Saturday, January 11, 2014

141.3 - Point of personal privilege: atheism

Point of personal privilege: atheism

I'm going to spend a couple of minutes talking about two things that I don't normally talk about here. These are two subjects that while I have opinions and convictions on them, they don't rank high on my personal list of political and social priorities, so I don't devote a lot of time to them. But I do want to discuss them briefly.

The first has to do with religious belief - or, rather, the lack thereof.

I'm an atheist. Again, it's not something I talk about a lot, it's just what I believe, what I'm convinced is true, and that's that. I've been an atheist almost my whole adult life after a gradual shift in my thinking that took place over the course of several years. And while it is, again, what I am convinced is correct, and while I have personally known too many people who were trapped by their religious belief into a life of suffering to accept religious belief as a path for all, I also say that I have personally known too many people for who their religious belief provided a foundation for a life of courage, decency, and justice to deny it as a path for all.

The point here is that as an atheist, I am a member of a minority community that actually is the target of prejudice. Surveys cited in a recent study out of the University of British Colombia have shown that of a list of 10 characteristics, being an atheist is the only one where a majority of Americans will openly admit that they would not vote for such a person for public office on that basis alone, even if they were otherwise qualified. Another study found that atheists are the group that Americans would most disapprove of their children marrying. Still another found that atheists are regarded as "criminally untrustworthy" to a degree comparable to rapists.

You can chalk the extremity of those results up to what prejudices people are willing to admit to in a survey, but the raw figures still remain.

What prompted this is an article in AlterNet including what the author felt were the five most notable anti-atheist related news stories of 2013. And I wanted to mention one, because this, for some reason, this is the one that always gets me when it comes up.

It turns out that endurance swimmer Diana Nyad is an atheist, which I didn't know. She said that she sees no contradiction between her atheism and her ability to experience awe, or in her words, “to weep with the beauty of this universe and be moved by all of humanity.”

Well, Oprah was having none of that. "Well, I don’t call you an atheist then." That is, because Nyad could experience awe, well, she just couldn't be an atheist. Atheists have to be cold-hearted rationalists with no room for wonder.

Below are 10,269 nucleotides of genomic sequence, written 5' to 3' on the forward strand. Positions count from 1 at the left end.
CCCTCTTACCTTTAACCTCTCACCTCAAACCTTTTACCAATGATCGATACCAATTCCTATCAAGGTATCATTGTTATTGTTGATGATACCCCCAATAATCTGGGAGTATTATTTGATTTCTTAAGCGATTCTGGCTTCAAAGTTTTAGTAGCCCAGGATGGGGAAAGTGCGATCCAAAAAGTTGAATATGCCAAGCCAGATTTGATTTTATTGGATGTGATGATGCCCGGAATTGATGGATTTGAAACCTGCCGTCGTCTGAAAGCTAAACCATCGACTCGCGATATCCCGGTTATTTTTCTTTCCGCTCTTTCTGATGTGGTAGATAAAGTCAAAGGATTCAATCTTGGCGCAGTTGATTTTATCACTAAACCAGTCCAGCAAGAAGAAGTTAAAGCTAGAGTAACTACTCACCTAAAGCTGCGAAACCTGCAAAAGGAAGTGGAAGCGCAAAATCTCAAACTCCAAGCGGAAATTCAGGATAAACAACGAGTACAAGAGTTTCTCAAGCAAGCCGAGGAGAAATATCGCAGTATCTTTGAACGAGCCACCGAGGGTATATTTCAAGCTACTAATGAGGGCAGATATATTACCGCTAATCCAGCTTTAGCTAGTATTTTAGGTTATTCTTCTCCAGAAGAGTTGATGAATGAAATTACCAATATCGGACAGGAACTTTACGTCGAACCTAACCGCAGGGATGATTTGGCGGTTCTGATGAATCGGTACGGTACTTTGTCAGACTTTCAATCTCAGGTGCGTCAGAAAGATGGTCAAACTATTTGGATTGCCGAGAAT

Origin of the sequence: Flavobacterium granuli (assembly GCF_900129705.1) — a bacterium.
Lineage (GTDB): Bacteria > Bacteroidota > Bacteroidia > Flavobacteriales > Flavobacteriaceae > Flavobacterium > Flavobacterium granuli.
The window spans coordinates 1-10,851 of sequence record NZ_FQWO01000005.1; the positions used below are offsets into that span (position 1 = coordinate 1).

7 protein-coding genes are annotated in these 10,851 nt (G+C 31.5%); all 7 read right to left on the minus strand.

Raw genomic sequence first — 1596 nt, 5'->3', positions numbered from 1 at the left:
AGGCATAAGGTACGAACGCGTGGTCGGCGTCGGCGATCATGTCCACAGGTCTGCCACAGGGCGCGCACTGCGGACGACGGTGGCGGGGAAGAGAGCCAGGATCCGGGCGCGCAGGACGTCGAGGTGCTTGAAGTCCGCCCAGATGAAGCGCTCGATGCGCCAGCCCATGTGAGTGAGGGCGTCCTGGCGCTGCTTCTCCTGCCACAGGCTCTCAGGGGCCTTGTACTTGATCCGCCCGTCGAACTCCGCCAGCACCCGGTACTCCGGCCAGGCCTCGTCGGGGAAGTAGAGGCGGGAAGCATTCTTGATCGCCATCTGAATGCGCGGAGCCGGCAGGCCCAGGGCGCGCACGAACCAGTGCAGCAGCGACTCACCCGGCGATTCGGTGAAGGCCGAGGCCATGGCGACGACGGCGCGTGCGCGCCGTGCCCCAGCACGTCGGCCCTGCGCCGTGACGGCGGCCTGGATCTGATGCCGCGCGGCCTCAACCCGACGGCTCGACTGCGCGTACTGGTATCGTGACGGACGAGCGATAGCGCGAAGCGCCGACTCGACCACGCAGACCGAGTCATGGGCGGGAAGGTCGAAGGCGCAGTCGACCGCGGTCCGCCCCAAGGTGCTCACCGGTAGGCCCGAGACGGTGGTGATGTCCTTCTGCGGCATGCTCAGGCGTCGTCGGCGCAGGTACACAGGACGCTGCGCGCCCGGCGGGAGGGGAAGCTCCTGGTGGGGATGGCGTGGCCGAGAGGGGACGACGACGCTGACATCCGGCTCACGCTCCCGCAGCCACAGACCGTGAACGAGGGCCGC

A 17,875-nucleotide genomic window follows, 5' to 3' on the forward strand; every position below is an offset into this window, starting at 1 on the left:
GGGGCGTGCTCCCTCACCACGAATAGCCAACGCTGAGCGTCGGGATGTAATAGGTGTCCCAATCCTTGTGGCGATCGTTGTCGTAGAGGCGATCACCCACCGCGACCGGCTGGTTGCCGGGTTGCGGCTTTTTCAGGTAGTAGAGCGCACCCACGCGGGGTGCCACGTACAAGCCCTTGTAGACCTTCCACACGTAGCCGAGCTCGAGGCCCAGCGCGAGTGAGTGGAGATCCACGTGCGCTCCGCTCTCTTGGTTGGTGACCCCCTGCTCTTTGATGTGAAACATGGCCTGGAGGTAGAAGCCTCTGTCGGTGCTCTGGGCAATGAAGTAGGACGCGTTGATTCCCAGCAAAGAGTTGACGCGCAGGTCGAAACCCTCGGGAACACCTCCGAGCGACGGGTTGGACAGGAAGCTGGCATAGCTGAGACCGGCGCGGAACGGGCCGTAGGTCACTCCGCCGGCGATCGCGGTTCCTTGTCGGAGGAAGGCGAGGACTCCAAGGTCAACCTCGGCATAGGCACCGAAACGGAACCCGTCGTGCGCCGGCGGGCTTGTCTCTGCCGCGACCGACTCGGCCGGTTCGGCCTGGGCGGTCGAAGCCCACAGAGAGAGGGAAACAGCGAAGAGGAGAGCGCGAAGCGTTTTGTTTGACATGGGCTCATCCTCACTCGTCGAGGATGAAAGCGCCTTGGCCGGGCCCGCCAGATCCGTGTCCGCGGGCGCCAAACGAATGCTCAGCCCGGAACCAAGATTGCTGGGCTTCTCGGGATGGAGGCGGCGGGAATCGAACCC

Bull. I am constantly awed by nature, the world, the universe, the existence, all around me. The incredible complexity of it all, the astonishment of the interactions.

Try this: Look out your window at the ground - or the snow, if it's covered. Think about what's involved in seeing that, and think about it in every detail.

Think about the nuclear reactions in the heart of the Sun which produce a photon and the repeated atomic-level interactions by which it moves to the surface of the Sun, taking a million years to do so. Think about it propagating out as an undulating electromagnetic wave traveling at the speed of light, think about how even at that ultimate speed, it takes over eight minutes to get to Earth, think about the electromagnetic and chemical reactions as it moves through the atmosphere to strike the ground.

Think about the chemical and atomic reactions at the ground or the snow or the grass, whatever it is you're looking at, that resulted in it being reflected with a particular energy while other photons are absorbed, then it traveling again, another wave, to your eye and then think about the way the light is focused by the lens of your eye, about the biochemical reactions at the retina generating the electrochemical signals to your brain and to the astonishment, the amazement, the wonder, of your conscious awareness of what it is you are seeing, its shape, its color, even, thanks to binocular vision, its distance.

And even that doesn't begin to completely cover it. All natural processes, the laws of physics combined with three-plus billion years of evolution, not an act of a god involved. But you don't think that's just awesome?

Oprah, shove it.


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